By this time an emergency center had been established by the Red Cross in the nearby Oshwal Religious Center, where volunteers were offering first aid and helping relatives locate their loved ones, and where local and internationals news crews were being housed.
The number of fatalities was rising. The Red Cross was saying more than 50 people were dead or missing. Ironically, the tragic events seemed to be uniting the country, recently divided by the March General Election. Kenyan people were speaking out with one voice against the violence. The president had visited hospitalized victims in the company of his archrival Raila Odinga. They were to issue a joint address to the nation and for the first time opposition alliance had pledged to work with the government to help the victims and help improve security. The media started WeAreOne, a Kenyan solidarity campaign that was trending online. A public appeal by the Red Cross for blood donation for the victims was so overwhelming that in the donation centers in Nairobi, Mombasa, Kisumu, and other urban areas, staffers were struggling to keep pace with the thousands of people that had turned up. The blood-drives collected more than 6000 units of blood by the time they finished, the biggest single donation of blood in the country’s history.
“By standing in long lines all over the city to give blood, donating money through our mobile devices, buying and distributing food, blankets and beverages to the affected, we have ashamed and defeated our attackers,” the President said. “Let us continue to wage a relentless moral war as our forces conduct the physical battle”.
Kenyan leaders pleaded with the Western countries not to issue travel advisories to their citizens since this would hurt the country’s economy. However, Britain, the United States, and Australia have already warned their citizens against traveling to Kenya.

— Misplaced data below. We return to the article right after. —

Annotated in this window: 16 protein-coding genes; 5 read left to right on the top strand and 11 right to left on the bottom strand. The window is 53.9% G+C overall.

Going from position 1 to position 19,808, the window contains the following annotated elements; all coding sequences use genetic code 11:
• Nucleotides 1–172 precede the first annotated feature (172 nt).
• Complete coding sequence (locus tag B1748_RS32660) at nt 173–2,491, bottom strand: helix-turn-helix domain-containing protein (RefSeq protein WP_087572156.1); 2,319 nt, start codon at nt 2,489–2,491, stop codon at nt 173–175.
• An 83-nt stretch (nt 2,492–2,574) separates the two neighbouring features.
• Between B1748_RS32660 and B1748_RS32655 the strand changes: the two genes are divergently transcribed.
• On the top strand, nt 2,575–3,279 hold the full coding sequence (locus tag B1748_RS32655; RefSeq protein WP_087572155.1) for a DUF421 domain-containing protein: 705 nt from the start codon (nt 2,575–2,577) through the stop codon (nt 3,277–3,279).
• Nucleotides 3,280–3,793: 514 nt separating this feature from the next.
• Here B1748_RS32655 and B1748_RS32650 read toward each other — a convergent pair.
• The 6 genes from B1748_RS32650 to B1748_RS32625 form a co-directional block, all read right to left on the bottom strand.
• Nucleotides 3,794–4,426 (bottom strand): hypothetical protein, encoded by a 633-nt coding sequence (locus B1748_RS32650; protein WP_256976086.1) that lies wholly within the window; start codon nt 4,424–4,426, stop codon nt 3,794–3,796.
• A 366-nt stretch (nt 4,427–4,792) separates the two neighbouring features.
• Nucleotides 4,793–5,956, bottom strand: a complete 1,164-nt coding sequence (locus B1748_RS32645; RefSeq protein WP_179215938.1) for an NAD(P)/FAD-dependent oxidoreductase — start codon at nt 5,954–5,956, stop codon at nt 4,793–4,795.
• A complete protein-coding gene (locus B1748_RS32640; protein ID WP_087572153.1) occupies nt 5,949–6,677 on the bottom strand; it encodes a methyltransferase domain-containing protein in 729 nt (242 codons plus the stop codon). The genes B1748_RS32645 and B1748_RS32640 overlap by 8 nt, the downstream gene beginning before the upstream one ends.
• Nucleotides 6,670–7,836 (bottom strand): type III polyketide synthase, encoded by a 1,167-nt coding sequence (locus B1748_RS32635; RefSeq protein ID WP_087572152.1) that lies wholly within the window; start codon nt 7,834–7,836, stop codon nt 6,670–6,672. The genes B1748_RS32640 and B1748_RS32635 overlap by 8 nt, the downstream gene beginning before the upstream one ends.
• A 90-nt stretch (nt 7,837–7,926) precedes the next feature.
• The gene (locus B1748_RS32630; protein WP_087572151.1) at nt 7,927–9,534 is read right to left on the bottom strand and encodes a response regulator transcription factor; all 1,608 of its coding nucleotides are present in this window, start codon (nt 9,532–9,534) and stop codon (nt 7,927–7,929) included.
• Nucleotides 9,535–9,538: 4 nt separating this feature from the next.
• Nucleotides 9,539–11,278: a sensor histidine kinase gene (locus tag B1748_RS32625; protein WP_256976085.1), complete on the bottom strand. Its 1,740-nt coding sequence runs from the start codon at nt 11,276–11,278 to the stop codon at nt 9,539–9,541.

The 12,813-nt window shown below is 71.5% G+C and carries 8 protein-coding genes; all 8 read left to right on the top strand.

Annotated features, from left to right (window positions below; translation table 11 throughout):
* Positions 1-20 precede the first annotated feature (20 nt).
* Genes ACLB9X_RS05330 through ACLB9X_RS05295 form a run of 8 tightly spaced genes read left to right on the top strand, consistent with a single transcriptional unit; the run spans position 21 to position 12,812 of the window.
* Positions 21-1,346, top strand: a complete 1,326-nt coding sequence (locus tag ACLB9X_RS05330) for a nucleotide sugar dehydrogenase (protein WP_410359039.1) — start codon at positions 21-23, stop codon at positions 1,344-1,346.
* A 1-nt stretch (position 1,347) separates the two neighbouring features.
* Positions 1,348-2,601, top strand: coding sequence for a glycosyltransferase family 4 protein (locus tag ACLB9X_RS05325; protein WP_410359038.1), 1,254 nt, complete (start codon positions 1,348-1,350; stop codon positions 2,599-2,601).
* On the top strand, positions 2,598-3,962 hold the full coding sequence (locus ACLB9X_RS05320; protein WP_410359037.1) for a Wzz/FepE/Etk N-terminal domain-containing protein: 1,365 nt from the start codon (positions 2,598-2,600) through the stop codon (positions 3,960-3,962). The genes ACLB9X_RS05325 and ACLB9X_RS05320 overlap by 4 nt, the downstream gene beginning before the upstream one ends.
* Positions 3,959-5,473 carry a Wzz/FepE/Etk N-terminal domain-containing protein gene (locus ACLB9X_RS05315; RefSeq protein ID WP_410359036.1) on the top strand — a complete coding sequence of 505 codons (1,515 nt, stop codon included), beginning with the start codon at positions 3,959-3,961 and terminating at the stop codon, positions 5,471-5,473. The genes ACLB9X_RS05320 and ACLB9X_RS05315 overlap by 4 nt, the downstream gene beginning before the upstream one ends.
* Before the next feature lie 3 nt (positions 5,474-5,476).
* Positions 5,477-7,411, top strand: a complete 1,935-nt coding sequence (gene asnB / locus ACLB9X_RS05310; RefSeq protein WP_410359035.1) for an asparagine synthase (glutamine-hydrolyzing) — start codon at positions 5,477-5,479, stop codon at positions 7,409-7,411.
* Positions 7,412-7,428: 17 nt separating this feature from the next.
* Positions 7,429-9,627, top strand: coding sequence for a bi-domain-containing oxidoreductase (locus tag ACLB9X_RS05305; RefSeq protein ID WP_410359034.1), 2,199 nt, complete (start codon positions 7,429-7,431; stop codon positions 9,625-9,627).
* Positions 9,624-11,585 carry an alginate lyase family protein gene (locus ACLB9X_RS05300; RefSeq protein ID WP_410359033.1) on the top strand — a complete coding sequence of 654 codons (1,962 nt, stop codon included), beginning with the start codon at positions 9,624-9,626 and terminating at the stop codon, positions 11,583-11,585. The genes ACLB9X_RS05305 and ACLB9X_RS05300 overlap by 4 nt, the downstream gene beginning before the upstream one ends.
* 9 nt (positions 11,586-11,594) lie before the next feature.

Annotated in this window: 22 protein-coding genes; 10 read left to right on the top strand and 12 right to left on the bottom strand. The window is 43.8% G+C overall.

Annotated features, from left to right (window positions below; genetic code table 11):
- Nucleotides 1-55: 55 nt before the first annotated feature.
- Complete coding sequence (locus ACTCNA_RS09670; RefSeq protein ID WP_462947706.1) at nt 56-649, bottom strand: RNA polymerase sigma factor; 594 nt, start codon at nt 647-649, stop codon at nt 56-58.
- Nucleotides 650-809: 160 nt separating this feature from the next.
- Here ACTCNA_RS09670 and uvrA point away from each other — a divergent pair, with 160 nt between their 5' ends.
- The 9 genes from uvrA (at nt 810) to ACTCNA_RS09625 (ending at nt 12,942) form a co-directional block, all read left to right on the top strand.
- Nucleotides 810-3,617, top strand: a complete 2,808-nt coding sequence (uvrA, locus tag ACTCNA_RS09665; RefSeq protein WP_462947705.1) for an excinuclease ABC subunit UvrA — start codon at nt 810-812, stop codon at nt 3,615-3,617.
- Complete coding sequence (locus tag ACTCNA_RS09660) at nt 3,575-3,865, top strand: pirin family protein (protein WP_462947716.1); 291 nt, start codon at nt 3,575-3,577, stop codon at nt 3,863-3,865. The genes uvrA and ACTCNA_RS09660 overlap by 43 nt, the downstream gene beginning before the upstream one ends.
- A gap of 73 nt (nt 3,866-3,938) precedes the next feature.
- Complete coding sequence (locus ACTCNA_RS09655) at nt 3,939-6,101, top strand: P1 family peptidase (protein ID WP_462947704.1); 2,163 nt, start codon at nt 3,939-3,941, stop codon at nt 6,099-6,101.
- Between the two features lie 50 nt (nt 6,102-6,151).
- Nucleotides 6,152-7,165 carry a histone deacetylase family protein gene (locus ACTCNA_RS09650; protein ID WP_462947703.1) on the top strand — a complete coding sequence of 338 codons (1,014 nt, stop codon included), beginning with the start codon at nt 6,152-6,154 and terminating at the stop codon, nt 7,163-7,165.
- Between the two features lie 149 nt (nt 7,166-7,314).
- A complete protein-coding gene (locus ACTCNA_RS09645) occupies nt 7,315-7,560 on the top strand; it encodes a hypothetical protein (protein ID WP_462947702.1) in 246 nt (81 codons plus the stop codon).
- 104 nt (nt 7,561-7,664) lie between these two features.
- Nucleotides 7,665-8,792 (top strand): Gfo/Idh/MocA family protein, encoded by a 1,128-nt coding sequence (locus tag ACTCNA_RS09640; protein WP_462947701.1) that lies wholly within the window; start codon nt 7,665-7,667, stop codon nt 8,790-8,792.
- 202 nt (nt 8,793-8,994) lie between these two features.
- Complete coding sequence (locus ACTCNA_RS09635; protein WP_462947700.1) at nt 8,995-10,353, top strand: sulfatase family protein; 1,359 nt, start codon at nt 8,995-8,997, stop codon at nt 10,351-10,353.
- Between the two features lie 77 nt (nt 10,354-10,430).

At this point there were growing mummers about how such a detailed and well-coordinated attack could have happened without the knowledge of the National Intelligence Service (NIS). This whispering was to change when leaked intelligence reports indicated that the NIS had briefed major security services about an imminent terror attack as far back as April 2011.
The third day witnessed the most action, as videos of gunshots and military personnel with guns at the ready played across television screens around the world. Clouds of jet-black smoke were seen billowing from the mall’s basement parking lot, which Secretary Lenku claimed was from a fire started by terrorists using mattresses.
The bloody fiasco came to an end on the fourth day when the KDF reportedly used a bazooka against the remaining terrorists who were holed up in a supermarket’s strong room.
The final presidential address put the number of dead at 67 civilians, including several foreigners and six soldiers. According to the Red Cross, 61 people were still missing and suspected to be buried in the rubble of the building whose inner walls collapsed after the bazooka explosions.
On Monday, two bodies of KDF personnel were recovered from the ruined building. Officials are expecting to uncover more bodies in the coming days, as the wreckage is cleared. For now, the building and its surroundings remain a highly guarded area.
And while the wreckage may soon be cleared, the emotional impact will undoubtedly remain. Kenyans will be unable to resume their weekend coffee dates without glancing over their shoulders.
Mwaura Samora is a Nairobi-based journalist and media consultant. He writes for the Kenyan weekly, The Nairobian. His most recent article: Kenya and the Somali Question appeard in the Fall 2013 issue of World Policy Journal.